In the year 2010, it is harder and harder to really shock people anymore. The world as we know it has become so desensitised in recent years to violence, sex and swearing that having an explicit word included in your band name isn’t considered controversial anymore. What it does do however, is grab people’s attention because although it may not be shocking, it is unusual: primarily because by using that one word, you are cutting your band off from a whole host of conventional ways to promote yourself.
Holy Fuck however are not the usual band. As an electronic, experimental, math rock outfit you would think the use of laptops or programmed backing tracks would be essential to their music. However, these four Canadians prefer to use real instruments and non instruments including, toy phaser guns, to create a sound that is both unique and exciting.
Forming in 2004, Holy Fuck have been thrusting their noise around the globe for the past six years, including performances at Glastonbury, Lollapalooza and SXSW. They have also gained good press from NME and from their musical peers including Radiohead frontman Thom Yorke and the legendary Lou Reed. Latin is their third full-length studio album and it is a rather confusing listen.
The first notable thing about Latin is that it is 95% instrumental. There is only one track “SHT MTN” that has even a remote sense of a voice and even then it is lurking heavily beneath the music. Incidentally “SHT MTN” is my stand out track of this album. Essentially a wall of noise, “SHT MTN” hosts an array of different sounds from the steadying drum line to the spiky guitar beats and the quick time stabs of the synths, which all combine with an eerie vocal line, making “SHT MTN” one of the more frenzied, but brilliant songs on Latin.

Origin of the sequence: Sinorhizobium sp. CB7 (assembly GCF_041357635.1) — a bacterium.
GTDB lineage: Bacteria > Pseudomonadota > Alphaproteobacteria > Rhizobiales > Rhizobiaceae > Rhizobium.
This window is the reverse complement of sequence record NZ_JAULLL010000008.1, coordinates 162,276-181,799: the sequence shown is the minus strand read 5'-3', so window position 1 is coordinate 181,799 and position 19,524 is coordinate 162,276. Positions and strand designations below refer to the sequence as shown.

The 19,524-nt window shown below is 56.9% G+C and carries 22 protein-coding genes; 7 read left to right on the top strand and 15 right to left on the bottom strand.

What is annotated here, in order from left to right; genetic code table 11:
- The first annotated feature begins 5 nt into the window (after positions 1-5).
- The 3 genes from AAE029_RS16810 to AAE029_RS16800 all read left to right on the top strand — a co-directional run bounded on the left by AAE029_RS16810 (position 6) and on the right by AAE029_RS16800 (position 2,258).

“Positive Ghosts” is another notable addition that boasts a floating rhythm, mellow beat and has more of an emphasis on the experimental rock side of Holy Fuck’s music, with the real instruments being heard more than anything else. “Silva And Grimes” has the same gliding quality as “Positive Ghosts”, although this time the focus is more on the electronic elements, until the final flourish at the end that combines all the different layers for a big finish. “Pigs” is a slow builder that hosts a dark baseline and a menacing rhythm, whilst “Stilettos” is more of a fast paced track whose beats seemingly shoot off into many different directions at the same time.
These songs are the major highlights of Latin but now comes the confusing part because, whilst the above tracks are very intriguing and innovative to listen too, the album itself isn’t the greatest collective of music. For example tracks such as “Grease Fire” and “Russell X” lose your attention rather quickly and whilst much of Latin is based on songs with repetitive beats, some songs manage to grate a little after a short while of being on. The weaker tracks on Latin however aren’t awful, but they do have a sense of mediocre about them. The confusion lies within the fact that it’s hard to see how Holy Fuck have managed to make half of the songs on Latin so exceptional whilst the other half manage to fall short and dare I say it “average”.
Overall Latin is an album with dashes of brilliance all over it but unfortunately the few songs that let it down do manage stop it from being the success that it should be. Whilst they ought to be commended for the creative ways in which they make music, maybe Holy Fuck should look at expanding their imagination even further if they wish to make an a full length record that is exceptional from start to finish and not just from time to time.
Original article first appeared on Altsounds website on 07/09/10